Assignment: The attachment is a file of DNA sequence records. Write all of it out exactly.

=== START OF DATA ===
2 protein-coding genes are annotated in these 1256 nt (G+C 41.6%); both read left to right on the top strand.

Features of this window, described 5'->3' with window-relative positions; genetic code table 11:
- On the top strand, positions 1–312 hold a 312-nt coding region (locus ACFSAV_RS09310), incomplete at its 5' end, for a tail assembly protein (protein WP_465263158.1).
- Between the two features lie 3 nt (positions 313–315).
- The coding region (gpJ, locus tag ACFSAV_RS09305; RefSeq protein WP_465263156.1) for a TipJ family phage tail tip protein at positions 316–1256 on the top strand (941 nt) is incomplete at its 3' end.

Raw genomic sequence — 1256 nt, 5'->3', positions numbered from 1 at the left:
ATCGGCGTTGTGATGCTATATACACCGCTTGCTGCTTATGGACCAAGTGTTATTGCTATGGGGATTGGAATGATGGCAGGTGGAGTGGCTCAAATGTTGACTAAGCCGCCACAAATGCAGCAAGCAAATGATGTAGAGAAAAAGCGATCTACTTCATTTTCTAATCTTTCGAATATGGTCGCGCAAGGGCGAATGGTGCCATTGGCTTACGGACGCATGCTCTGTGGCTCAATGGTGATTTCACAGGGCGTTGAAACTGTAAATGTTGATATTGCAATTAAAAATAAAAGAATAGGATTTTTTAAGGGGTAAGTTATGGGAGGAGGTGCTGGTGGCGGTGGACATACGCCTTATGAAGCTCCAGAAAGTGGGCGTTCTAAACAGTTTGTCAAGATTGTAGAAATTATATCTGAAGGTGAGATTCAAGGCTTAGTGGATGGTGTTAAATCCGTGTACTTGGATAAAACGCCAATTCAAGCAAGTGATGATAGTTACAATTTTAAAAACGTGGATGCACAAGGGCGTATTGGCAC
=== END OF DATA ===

2 protein-coding genes are annotated in these 1256 nt (G+C 41.6%); both read left to right on the top strand.

Features of this window, described 5'->3' with window-relative positions; genetic code table 11:
- On the top strand, positions 1–312 hold a 312-nt coding region (locus ACFSAV_RS09310), incomplete at its 5' end, for a tail assembly protein (protein WP_465263158.1).
- Between the two features lie 3 nt (positions 313–315).
- The coding region (gpJ, locus tag ACFSAV_RS09305; RefSeq protein WP_465263156.1) for a TipJ family phage tail tip protein at positions 316–1256 on the top strand (941 nt) is incomplete at its 3' end.

Raw genomic sequence — 1256 nt, 5'->3', positions numbered from 1 at the left:
ATCGGCGTTGTGATGCTATATACACCGCTTGCTGCTTATGGACCAAGTGTTATTGCTATGGGGATTGGAATGATGGCAGGTGGAGTGGCTCAAATGTTGACTAAGCCGCCACAAATGCAGCAAGCAAATGATGTAGAGAAAAAGCGATCTACTTCATTTTCTAATCTTTCGAATATGGTCGCGCAAGGGCGAATGGTGCCATTGGCTTACGGACGCATGCTCTGTGGCTCAATGGTGATTTCACAGGGCGTTGAAACTGTAAATGTTGATATTGCAATTAAAAATAAAAGAATAGGATTTTTTAAGGGGTAAGTTATGGGAGGAGGTGCTGGTGGCGGTGGACATACGCCTTATGAAGCTCCAGAAAGTGGGCGTTCTAAACAGTTTGTCAAGATTGTAGAAATTATATCTGAAGGTGAGATTCAAGGCTTAGTGGATGGTGTTAAATCCGTGTACTTGGATAAAACGCCAATTCAAGCAAGTGATGATAGTTACAATTTTAAAAACGTGGATGCACAAGGGCGTATTGGCAC